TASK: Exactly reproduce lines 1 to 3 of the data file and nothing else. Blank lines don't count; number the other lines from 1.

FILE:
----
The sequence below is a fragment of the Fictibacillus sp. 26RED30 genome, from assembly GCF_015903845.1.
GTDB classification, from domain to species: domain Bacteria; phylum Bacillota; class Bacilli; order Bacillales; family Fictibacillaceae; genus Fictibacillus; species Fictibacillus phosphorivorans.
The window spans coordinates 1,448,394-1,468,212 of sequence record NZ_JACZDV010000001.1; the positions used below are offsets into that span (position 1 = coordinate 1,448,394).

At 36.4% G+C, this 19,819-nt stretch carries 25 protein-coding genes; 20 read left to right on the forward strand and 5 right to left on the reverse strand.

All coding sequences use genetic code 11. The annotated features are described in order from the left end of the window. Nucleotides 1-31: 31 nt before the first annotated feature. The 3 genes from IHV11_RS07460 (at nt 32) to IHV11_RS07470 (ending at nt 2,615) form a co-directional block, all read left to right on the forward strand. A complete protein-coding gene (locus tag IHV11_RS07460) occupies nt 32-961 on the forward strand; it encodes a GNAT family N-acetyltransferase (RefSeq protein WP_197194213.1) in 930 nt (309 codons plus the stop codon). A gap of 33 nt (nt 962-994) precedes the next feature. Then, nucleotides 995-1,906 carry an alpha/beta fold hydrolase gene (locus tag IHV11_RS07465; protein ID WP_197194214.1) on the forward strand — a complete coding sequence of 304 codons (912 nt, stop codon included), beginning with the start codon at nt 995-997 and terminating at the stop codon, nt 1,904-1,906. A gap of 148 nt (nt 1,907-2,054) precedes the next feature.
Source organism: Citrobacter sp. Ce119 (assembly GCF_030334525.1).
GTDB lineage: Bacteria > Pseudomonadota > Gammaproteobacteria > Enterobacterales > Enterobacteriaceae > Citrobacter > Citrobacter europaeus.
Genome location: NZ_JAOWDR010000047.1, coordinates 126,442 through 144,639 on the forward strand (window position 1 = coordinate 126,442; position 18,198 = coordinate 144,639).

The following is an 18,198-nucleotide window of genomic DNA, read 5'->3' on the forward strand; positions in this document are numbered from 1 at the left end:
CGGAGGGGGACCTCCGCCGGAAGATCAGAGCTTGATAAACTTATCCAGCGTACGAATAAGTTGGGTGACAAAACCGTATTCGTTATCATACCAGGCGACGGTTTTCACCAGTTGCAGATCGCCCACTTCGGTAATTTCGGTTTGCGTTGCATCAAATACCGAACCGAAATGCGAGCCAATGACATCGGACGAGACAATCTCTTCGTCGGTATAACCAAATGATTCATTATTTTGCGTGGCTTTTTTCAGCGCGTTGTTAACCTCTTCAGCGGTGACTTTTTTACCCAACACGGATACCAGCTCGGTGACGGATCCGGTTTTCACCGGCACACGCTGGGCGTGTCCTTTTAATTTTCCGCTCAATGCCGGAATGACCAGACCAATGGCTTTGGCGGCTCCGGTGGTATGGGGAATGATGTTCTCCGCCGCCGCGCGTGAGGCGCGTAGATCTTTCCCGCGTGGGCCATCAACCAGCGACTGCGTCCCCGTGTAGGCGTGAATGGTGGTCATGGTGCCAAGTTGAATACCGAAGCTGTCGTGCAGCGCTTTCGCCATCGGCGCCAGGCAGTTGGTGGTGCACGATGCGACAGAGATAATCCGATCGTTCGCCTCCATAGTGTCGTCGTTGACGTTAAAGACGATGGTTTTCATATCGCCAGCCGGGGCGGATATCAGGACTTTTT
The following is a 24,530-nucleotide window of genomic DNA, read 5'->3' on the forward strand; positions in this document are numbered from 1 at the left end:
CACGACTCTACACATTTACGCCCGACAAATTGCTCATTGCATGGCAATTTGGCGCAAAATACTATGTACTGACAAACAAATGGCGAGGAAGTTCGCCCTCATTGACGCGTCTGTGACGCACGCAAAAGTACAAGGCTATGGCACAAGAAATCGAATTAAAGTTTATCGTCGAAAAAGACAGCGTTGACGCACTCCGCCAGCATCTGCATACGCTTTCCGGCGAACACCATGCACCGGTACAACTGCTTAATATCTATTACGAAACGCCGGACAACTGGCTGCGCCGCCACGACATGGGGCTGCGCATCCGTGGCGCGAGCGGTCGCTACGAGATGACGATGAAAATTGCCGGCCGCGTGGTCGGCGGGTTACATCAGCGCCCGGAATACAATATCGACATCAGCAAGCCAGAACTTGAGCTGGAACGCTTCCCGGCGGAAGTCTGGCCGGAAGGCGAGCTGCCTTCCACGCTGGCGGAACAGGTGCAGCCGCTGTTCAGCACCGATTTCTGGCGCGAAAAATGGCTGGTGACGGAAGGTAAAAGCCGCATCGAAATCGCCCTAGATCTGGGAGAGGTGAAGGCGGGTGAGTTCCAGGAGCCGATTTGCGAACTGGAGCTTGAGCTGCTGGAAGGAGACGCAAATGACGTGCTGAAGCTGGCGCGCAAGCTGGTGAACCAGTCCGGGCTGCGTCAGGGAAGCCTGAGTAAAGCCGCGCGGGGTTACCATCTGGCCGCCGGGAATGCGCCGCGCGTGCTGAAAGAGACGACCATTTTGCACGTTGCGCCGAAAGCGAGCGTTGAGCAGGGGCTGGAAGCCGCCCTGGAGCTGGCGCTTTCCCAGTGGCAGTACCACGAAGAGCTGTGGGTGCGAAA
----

The sequence below is a fragment of the Fictibacillus sp. 26RED30 genome, from assembly GCF_015903845.1.
GTDB classification, from domain to species: domain Bacteria; phylum Bacillota; class Bacilli; order Bacillales; family Fictibacillaceae; genus Fictibacillus; species Fictibacillus phosphorivorans.
The window spans coordinates 1,448,394-1,468,212 of sequence record NZ_JACZDV010000001.1; the positions used below are offsets into that span (position 1 = coordinate 1,448,394).